In this study, we have only focused on the connectivity of diseases via genes without considering they are essential or redundant. We could not disregard a gene even if it is regarded as redundant because it can be used as a link to reach other diseases. We provided a typical case about how a disease is linked to other diseases, and therein, which gene turns out to be important (essential) for the connection (See Additional file 1: Appendix G). We note that the current study is motivated by and developed for metabolic diseases that are known to be the most disconnected class for most human disease networks. Extension of this methodology to the whole set of human diseases should be attempted next. We added some preliminary results for other categories of disease to Additional file 1: Appendix H. Another extension may be developed by incorporating diverse data sources to our method. Particularly, if updating the translational disease network with cleaner and higher quality of data [45], we expect that it will be upgraded to be more reliable and accurate.


The translational disease networks consist of two methods: (a) a method of constructing a disease network based on protein-protein interaction data and (b) a network-based scoring method for calculating the probabilities of disease co-occurrence when a specific disease is given. The resulting disease network from the first becomes the base on which the second works. See (a) and (b) in Fig. 5.

Fig. 5

The proposed model: a a method of constructing a disease network based on a q-step walk on the protein-protein interaction (PPI) network and b a scoring model for calculating the scores of disease co-occurrence when a specific disease is given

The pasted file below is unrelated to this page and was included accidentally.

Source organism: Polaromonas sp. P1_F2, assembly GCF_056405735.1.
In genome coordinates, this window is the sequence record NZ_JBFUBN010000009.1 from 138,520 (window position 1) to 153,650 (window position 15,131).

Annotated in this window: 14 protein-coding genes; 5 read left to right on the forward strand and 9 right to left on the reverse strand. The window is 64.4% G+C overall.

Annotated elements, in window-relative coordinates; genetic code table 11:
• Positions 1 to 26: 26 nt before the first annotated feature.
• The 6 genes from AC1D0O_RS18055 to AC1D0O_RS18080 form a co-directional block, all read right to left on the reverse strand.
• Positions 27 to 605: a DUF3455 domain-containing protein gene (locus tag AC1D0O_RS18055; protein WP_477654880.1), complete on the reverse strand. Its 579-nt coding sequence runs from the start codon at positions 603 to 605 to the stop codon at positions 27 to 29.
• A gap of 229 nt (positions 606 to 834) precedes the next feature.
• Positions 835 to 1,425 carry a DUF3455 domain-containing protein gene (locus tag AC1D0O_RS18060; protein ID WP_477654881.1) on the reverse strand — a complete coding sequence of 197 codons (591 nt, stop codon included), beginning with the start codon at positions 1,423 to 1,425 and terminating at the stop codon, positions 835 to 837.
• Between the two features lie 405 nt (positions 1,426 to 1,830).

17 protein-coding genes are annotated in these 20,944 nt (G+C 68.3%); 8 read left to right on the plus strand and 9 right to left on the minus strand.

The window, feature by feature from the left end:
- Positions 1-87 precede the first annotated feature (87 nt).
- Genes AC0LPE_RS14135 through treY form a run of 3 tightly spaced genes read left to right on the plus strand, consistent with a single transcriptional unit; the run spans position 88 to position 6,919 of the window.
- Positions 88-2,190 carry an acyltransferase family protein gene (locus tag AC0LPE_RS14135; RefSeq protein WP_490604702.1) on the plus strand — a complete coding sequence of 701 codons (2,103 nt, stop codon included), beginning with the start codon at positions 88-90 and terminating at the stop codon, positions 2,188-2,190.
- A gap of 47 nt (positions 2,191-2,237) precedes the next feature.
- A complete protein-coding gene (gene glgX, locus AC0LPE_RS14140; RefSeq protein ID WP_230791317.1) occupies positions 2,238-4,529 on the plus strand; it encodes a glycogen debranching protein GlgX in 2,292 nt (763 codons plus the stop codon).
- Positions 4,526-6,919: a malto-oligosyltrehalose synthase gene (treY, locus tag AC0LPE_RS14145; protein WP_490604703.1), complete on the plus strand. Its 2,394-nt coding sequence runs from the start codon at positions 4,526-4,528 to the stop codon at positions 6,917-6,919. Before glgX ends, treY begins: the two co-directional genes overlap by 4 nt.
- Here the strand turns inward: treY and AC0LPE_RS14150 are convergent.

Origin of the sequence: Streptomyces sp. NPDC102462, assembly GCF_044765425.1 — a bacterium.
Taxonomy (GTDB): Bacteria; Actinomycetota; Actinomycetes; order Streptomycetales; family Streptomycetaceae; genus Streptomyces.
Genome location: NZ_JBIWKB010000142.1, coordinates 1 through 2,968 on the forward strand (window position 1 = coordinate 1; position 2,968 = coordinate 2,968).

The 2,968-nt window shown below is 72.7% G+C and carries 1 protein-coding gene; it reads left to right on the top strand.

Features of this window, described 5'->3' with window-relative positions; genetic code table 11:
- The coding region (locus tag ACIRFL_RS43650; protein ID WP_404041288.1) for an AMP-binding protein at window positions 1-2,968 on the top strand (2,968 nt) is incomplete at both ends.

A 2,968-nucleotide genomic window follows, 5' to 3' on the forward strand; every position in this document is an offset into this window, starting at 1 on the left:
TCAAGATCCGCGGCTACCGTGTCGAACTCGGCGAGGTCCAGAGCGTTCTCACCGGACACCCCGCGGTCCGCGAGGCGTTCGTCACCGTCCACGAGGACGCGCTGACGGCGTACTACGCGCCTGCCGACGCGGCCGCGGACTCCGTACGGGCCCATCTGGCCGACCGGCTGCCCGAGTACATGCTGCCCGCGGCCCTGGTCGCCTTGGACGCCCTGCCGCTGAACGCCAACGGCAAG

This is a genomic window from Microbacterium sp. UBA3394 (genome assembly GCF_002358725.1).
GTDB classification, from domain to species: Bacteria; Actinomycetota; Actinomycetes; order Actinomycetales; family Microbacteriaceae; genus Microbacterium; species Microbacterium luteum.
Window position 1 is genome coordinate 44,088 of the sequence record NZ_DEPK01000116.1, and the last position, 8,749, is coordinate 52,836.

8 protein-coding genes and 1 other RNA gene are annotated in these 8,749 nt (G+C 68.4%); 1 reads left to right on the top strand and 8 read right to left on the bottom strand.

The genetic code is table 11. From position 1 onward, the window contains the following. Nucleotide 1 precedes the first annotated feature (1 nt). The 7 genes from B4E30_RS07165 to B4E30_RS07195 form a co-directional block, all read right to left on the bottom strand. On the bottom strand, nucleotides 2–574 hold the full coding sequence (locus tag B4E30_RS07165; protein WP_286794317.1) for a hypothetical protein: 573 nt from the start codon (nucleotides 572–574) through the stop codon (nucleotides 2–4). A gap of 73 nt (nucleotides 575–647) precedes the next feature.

Disease networks by q-step walks on the PPI network

The disease network is a graph, G(V, W), that represents the associations between pairs of diseases by assigning a weight to the edge connecting two diseases. In the network, the node V denotes diseases and the weight W denotes similarity between the sequences of proteins that two diseases commonly share. In the proposed method, the notion of commonly shared proteins is expanded by applying the walk (or path) of graph theory to the PPI network. The step size of walk on the PPI network determines the number of shared proteins. On a graph, a ‘walk’ starting at node vA and ending at node vB, is represented as (vA → v1 → … → vn → vB). The edges connect the successive nodes in a walk. Let us define a ‘q-step walk’ as a walk of length q, which travels q edges departing from vA for vB. In a conventional approach for constructing a disease network, the two diseases are defined as associated only if they are known to share same proteins. In Fig. 5a, DB and DC share protein P1, therefore they are considered as associated. Figure 6a rephrases this in disease-protein vector representation, and we see that there exists no other disease association than a single one between DB and DC. In terms of q-step walk, it corresponds to the case of q = 0. However, if the notion of q-step walk is applied to the PPI network, disease associations can be further expanded. Consider DA in Fig. 5a which is known to be related to two proteins P2 and P3. And it is not associated with any of diseases in 0-step walk. An 1-step walk departing from those proteins reaches P1 and P4, respectively, (see Fig. 5a), and produces a different disease-protein vector (see Fig. 6b). Then, it now can be associated with DB and DC. Similarly, a 2-step walk ( P3 → P4 → P5) or a 3-step walk (P3 → P4 → P5 → P6) makes expanded associations with other diseases, which are described in Fig. 6c and d.